TN 2 (09-01)

SI 02201.010 SSI - What Is Not An Overpayment

A. Policy - general

1. Presumptive disability/blindness payments

Presumptive disability or blindness payments which would have been correct if the disability or blindness determination would have been favorable are not overpayments. However, if nondisability factors (excess income, SGA, resources, living arrangements, etc.) cause the presumptive disability/blindness payments to be incorrect, an overpayment results.

2. Early delivery of checks

If the individual negotiates an early delivered check and dies before the month for which payment is due, the early payment is not an overpayment.

B. Process

1. First day of the month rule

a. First day of month falls on a Saturday, Sunday or public legal holiday

If the first day of a month falls on a Saturday, Sunday or public legal holiday, any SSI payment for that month will be dated for payment on the first preceding day which is not a Saturday, Sunday, or public legal holiday. That is, payment will be made prior to the month for which payment is due.

b. Determine the amount of any excess

To determine the amount of any excess payment (and any underpayment), consider the early issued check to have been paid on the first day of the month following the early payment month.

For example, the January check will always be dated in December, because January 1 is a public legal holiday. However, consider the payment to have been made in January, not December.

2. Early delivered check — overpaid individual alive

When an early delivered payment was in excess of the amount due (either in part or in whole), regular overpayment recovery procedures apply. (See SI 02220.001)

3. Early delivered check — overpaid individual deceased

  • If there is an event in addition to death which causes the early delivered check to be an incorrect payment (for example, the recipient is in a public institution throughout the month of death), the early delivered check will not be an overpayment.

  • When there is representative payment and an early delivered check, it will be an overpayment unless the representative payee expended the incorrect amount on the deceased recipient.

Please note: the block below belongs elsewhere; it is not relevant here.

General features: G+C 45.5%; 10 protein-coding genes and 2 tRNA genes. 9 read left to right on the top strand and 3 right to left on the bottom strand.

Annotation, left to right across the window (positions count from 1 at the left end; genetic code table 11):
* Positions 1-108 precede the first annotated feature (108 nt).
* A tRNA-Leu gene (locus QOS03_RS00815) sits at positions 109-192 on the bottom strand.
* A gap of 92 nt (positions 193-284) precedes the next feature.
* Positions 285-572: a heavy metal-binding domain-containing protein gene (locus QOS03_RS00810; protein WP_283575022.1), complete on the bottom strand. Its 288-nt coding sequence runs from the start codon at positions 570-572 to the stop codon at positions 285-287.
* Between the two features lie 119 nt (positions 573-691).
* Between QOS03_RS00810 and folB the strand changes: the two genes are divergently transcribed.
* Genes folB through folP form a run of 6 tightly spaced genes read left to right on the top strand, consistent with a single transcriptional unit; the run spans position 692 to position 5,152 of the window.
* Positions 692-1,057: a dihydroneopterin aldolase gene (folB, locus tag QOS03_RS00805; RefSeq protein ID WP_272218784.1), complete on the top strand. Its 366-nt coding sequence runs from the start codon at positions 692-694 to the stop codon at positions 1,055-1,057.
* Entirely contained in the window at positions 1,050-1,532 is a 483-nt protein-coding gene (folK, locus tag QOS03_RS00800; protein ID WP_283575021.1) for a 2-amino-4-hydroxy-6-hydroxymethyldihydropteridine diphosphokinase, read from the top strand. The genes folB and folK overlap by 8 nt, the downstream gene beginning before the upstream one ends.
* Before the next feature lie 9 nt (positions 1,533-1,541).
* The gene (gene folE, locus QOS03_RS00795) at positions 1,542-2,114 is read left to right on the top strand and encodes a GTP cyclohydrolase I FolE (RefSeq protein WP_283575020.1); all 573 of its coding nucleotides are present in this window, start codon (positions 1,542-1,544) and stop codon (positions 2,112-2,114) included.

4. Other situations which are not overpayments

  1. State administered supplemental payment.

  2. The only error was in the Federal/State payment composition.

    EXAMPLE:

    An individual received a title XVI manually computer retroactive payment of $100 composed of Federal funds of $80 and State funds of $20. Although there is no change in the amount of the recipient's payment, the FO determines that the $100 payment should have consisted solely of State funds. Since the recipient received the amount for which he/she is eligible, there is no overpayment.

  3. Payments to an eligible individual whose status changes to a member of an eligible couple (ineligible spouse now eligible).

    When eligibility is established for the previously ineligible spouse, the newly eligible spouse can be paid only the difference between what was paid the previously eligible individual and what is payable to the eligible couple. (See SI 02005.030A.3.c.)

    EXAMPLE:

    Jesse Bailey is receiving payments of $513. His wife was denied payments based on the application she filed in October 2000. On reconsideration, she is notified in January 2001 that she has been determined eligible effective October 1, 2000. Payment to the couple is $769 a month. Mr. Bailey is not overpaid for November through January. The difference between the eligible couple payment and the payment made to Mr. Bailey as an eligible individual is payable to the newly eligible spouse.

  4. Collection of improperly negotiated (forged) check amounts is under the jurisdiction of the United States Treasury Department.

  5. Penalty deductions. Assess a penalty deduction amount only by adjustment against Federal payments due (see SI 02301.100) or against an amount which otherwise would be payable to a survivor on behalf of the penalized recipient.

  6. Unnegotiated checks.

  7. Payment made after the month of death.